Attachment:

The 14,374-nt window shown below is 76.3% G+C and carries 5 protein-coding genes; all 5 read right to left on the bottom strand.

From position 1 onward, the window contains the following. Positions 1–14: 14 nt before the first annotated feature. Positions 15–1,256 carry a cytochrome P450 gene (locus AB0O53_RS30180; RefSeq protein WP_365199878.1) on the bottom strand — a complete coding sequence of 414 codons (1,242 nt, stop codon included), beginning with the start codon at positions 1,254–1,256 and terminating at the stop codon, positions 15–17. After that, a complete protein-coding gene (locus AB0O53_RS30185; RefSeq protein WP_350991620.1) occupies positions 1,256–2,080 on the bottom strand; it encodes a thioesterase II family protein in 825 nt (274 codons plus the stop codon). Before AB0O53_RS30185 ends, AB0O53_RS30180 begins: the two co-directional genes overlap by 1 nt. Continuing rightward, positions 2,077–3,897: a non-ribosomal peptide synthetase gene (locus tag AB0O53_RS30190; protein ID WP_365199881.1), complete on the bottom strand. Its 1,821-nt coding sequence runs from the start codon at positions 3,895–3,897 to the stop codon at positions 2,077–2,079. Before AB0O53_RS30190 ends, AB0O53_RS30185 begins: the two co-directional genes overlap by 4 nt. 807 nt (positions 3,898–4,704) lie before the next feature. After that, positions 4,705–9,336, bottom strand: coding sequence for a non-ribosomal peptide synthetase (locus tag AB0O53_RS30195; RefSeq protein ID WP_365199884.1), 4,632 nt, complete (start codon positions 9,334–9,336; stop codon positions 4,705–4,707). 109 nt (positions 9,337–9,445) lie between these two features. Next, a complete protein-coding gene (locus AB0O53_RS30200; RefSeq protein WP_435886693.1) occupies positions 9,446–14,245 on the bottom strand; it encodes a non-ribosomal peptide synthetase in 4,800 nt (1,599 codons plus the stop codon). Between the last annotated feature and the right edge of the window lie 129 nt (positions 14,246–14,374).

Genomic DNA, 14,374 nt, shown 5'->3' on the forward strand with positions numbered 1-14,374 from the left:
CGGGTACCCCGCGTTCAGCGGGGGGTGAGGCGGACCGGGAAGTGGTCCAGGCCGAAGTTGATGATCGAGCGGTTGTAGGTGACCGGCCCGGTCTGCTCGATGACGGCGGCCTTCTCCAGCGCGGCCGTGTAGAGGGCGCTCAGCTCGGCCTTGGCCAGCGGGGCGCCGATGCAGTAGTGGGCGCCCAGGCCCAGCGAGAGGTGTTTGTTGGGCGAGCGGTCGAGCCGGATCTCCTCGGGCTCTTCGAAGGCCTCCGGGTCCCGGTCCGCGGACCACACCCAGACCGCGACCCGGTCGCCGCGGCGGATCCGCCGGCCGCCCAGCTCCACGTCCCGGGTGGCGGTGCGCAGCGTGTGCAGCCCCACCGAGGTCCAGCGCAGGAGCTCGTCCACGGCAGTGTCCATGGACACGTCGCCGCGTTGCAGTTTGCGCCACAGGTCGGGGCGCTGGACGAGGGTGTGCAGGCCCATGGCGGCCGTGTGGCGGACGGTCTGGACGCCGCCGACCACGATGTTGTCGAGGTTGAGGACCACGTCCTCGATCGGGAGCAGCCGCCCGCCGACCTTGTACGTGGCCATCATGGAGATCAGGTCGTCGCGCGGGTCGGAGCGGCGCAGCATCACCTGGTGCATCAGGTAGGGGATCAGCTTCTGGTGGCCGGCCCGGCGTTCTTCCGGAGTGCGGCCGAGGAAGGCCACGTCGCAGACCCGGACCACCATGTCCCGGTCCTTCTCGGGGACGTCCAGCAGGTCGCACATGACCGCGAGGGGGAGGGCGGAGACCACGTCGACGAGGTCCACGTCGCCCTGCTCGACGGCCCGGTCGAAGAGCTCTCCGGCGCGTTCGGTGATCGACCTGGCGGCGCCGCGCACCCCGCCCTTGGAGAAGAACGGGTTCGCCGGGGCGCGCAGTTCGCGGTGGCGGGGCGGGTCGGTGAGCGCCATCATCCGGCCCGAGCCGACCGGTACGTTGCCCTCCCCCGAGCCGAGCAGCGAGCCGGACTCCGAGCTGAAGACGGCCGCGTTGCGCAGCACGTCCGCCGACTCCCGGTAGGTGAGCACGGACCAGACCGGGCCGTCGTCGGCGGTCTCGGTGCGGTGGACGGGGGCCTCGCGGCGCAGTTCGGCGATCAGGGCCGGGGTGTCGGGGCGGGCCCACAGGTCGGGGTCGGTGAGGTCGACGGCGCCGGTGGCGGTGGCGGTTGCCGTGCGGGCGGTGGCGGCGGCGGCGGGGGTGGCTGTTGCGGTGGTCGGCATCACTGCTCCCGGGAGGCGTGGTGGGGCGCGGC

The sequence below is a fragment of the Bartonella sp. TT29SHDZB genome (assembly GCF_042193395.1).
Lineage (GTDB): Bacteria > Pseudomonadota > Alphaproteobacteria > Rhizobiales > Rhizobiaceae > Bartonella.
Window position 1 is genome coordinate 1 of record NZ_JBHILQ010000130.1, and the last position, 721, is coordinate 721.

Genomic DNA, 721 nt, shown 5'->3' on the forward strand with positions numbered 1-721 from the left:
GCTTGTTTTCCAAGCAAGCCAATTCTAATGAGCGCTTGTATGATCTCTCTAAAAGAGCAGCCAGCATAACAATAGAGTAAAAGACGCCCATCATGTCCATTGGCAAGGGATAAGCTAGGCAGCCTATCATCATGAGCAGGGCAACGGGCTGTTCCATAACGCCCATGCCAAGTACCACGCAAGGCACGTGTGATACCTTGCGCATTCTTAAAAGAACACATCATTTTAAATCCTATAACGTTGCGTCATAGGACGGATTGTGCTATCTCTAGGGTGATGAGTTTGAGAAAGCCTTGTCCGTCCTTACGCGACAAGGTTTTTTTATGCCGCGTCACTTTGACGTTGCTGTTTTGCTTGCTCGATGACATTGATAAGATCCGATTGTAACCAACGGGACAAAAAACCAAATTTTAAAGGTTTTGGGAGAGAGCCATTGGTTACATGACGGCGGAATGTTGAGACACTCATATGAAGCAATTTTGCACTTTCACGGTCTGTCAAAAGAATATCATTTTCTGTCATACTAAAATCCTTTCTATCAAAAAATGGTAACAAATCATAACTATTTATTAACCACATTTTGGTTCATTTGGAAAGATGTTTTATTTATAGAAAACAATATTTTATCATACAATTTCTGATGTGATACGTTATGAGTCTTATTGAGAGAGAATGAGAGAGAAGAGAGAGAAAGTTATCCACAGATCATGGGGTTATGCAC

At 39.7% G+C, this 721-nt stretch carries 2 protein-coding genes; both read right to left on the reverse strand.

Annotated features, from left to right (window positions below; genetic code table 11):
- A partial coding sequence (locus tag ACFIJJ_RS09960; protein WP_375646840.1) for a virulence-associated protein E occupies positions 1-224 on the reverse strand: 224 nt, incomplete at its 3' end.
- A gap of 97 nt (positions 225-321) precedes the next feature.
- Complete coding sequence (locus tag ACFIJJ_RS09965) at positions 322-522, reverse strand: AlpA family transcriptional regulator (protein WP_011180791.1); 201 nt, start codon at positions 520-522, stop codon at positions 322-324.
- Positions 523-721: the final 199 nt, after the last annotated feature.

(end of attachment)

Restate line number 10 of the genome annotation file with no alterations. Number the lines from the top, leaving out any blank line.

At 39.7% G+C, this 721-nt stretch carries 2 protein-coding genes; both read right to left on the reverse strand.